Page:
- Associated Press - Wednesday, December 17, 2014

INDIANAPOLIS (AP) - A Monopoly-themed lottery game that never caught on with players is being canceled this month, but not before racking up about $500,000 in losses for the Hoosier Lottery.

Lottery officials in the 23 states where the Monopoly Millionaires Club draw game is played announced this week that the game that launched in October would end Dec. 26.

Sales of the game have fallen well short of expectations, forcing states to pay extra to the Multi-State Lottery Association to make up the difference. Hoosier Lottery officials had lost nearly $348,000 on the game through Nov. 30, and The (Munster) Times reported (https://bit.ly/1wDzq10 ) that figure is expected to grow by the game’s end.

The Hoosier Lottery sold just $540,415 in $5 Monopoly tickets through Nov. 30. The lottery sells about $2 million in scratch-off tickets daily.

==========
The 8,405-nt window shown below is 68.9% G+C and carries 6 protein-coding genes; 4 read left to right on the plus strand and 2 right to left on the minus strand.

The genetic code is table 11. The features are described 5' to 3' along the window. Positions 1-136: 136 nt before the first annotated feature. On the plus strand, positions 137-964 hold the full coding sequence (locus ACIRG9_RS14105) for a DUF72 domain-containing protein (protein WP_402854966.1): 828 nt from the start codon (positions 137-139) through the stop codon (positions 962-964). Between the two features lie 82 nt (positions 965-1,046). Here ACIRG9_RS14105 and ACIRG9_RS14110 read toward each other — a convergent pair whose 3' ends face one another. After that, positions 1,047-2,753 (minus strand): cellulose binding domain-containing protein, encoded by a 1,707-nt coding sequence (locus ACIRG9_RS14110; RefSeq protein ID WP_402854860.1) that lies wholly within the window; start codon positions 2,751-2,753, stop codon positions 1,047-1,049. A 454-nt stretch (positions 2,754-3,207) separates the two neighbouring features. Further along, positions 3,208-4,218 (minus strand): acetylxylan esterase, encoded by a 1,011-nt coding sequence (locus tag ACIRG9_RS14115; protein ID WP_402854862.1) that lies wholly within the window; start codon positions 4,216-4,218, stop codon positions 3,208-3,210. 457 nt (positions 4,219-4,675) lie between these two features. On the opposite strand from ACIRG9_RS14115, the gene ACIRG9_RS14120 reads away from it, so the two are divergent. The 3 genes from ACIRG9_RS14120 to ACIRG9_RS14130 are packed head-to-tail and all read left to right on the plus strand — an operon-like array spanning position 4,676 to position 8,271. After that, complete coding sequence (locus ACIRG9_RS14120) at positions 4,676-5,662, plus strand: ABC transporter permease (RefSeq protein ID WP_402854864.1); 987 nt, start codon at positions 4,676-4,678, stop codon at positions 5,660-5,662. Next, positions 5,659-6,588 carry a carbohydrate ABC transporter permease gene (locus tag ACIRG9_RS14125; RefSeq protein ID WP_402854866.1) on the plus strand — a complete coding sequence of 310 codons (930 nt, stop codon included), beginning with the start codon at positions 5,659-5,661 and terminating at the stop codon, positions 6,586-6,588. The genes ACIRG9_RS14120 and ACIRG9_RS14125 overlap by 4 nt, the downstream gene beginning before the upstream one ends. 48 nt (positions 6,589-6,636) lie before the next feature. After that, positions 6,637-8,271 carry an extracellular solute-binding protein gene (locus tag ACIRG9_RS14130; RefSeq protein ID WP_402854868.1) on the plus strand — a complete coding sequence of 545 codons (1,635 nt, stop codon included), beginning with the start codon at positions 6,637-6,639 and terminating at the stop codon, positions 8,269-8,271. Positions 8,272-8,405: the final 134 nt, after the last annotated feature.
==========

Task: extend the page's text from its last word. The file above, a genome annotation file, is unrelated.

“Like all good businesses, lotteries have to try new ideas,” Hoosier Lottery spokeswoman Courtney Arango said. “We incorporated concepts into this game that have been popular elsewhere, but they did not resonate here.”

Experts say the game’s concept was flawed because players who are willing to pay $5 for scratch-off tickets aren’t as likely to pay that much for a single line of computer-generated numbers in a draw game.

The game’s demise is clouding income projections for GTECH Indiana, the private company that has a 15-year contract to manage Hoosier Lottery marketing, operations and sales.

The company fell short of its revenue goal for the fiscal year that ended June 30 and is expected to miss its second-year goal as well. The operator paid a $1.6 million penalty for falling short in its first year.

The company, which had counted on the Monopoly game for $32 million in sales, expects to fall nearly $40 million short of its projected income. It expects to incur a $16 million penalty in July as a result.

GTECH Indiana’s contract allows the state lottery commission to cancel the company’s contract if it misses its income target by at least 10 percent two years in a row, or three years during any five-year period.

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Information from: The Times, https://www.thetimesonline.com

Copyright © 2018 The Washington Times, LLC.

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